See what I did there? Yes. Avoided saying/typing that name, 5 times. Just in case (bit like saying ‘Bloody Mary’ or ‘Beetlejuice’: exercise caution!). That said? The very fact that such mythology strikes a chord almost 30 years after the original CANDYMAN was released..speaks volumes about the brand’s longevity..
Why IS Candyman still cool?
One can make a case for the personnel entrusted with the new soft reboot / ‘spiritual sequel’ (titled, simply CANDYMAN). Nia DaCosta is a very hip and happening director, no question. She’s taken the helm from Bernard Rose, whose treatment of Clive Barker’s original property started the whole saga on film back in 1992. Jordan Peele is also on board the latest movie and he is bringing that kind of GET OUT relevance and grit to the piece.
The cast of the original had a great deal to do with the success of the brand. There was a performance chemistry there. Two actors at just the right point of curiosity in their career. Tony Todd very scary yet hypnotic, too, as the titular horror character. Virginia Madsen is an impossible fusion of elegant and earthy; glacial yet warm. She is convincing as a field investigator / reporter yet somehow also as damsel in distress: strong yet vulnerable. That was the key to the dynamic and a kind of war between sexes amidst the horror and supernatural jump scares.
Indeed, it’s remarkable how little the gore has to do with what makes this legend ‘work’ and therefore warrant reinvention. Ultimately, it comes down to the real world scares and evils such as class and race war; poverty; urban decay vs gentrification; skepticism vs superstition. The eponymous demonic presence is a personification of those primal fears and their fusion to seemingly civilised modernity.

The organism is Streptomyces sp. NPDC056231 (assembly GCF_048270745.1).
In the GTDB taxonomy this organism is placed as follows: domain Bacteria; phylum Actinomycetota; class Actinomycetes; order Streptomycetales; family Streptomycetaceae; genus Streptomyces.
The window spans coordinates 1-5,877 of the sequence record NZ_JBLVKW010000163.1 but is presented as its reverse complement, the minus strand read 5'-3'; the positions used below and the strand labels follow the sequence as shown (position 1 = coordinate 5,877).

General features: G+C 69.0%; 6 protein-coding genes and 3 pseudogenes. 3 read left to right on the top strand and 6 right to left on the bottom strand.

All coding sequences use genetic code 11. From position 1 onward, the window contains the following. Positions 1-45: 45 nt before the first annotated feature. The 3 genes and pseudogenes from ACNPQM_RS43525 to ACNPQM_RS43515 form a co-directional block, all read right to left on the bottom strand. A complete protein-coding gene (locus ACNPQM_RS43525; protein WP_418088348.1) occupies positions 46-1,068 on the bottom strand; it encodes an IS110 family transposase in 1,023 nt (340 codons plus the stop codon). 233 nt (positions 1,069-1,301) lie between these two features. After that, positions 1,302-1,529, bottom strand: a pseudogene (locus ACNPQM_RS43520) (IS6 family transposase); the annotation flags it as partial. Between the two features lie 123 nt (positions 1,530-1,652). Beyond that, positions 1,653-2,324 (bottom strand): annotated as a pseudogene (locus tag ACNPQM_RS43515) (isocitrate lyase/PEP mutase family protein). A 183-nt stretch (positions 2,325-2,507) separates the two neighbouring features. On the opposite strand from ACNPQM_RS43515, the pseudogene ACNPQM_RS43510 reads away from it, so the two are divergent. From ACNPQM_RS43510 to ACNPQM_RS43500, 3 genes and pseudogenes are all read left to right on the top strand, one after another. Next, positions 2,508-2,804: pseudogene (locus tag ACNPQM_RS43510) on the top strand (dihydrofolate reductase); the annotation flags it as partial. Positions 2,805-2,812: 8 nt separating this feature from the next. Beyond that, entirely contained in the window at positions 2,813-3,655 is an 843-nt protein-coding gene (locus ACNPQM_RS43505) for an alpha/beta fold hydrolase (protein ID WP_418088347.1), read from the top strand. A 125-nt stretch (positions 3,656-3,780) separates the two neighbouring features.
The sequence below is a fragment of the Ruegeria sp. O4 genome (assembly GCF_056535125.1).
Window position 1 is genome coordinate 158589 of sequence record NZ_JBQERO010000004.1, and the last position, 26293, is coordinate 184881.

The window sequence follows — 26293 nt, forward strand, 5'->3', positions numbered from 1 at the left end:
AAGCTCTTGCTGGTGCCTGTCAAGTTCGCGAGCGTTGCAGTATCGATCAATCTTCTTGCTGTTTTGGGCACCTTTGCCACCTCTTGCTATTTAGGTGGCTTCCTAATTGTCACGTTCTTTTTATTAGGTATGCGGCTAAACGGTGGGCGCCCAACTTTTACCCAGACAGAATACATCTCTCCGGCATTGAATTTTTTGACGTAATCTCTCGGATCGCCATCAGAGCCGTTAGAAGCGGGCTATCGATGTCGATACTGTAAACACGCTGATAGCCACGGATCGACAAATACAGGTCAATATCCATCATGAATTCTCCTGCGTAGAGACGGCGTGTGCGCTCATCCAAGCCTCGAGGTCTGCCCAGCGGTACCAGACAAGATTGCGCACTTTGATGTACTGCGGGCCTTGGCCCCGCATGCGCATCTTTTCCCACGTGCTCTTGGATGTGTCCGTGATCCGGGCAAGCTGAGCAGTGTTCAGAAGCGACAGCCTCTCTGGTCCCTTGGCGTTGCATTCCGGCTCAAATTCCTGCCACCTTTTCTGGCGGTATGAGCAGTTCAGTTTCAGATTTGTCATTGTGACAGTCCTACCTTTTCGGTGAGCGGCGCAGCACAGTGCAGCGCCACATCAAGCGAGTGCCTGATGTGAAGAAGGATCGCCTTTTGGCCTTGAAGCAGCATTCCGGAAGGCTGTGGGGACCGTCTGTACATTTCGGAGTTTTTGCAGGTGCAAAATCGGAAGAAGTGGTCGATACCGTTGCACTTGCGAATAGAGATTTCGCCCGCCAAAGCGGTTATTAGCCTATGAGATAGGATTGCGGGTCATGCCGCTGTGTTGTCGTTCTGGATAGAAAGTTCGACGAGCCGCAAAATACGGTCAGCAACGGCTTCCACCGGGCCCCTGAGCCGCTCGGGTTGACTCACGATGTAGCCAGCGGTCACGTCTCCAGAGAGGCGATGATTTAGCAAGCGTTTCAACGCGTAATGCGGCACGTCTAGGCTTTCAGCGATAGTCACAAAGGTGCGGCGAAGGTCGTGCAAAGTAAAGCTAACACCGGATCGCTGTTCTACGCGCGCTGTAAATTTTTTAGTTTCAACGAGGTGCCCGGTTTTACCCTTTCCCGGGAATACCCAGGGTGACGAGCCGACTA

In many senses, Candyman could not have come back at a more opportune moment. There is a market for soft reboots and remakes everywhere, across genres, including horror /slasher flicks. And transatlantic culture, if not the whole world, is engaged in a debate revolving around identity politics. At what point are we ever truly ‘free’, not only in our own lives but in terms of erasing perceived legacies of injustice?
I welcome historical revisionism and thereby engendering equality (no, not ‘equity’: that’s a dull branch of estate law in the UK). But there is now a very real danger of inviting rather than defeating divisive polarities, by forcing a legacy of guilt on today’s generations for their ancestors’ sins. I would prefer that we were all joining in shared celebration at new unity and progression.
Candyman sits between that potential for progress and the one wrong step that sets us all back into primal fear, hatred and irrational conflict. The fact that it’s wrapped in the genre tropes of horror and thrills, by an amazing new cast and crew and in a soft reboot of a classic property? That just makes watching the forthcoming film all the more compelling a prospect.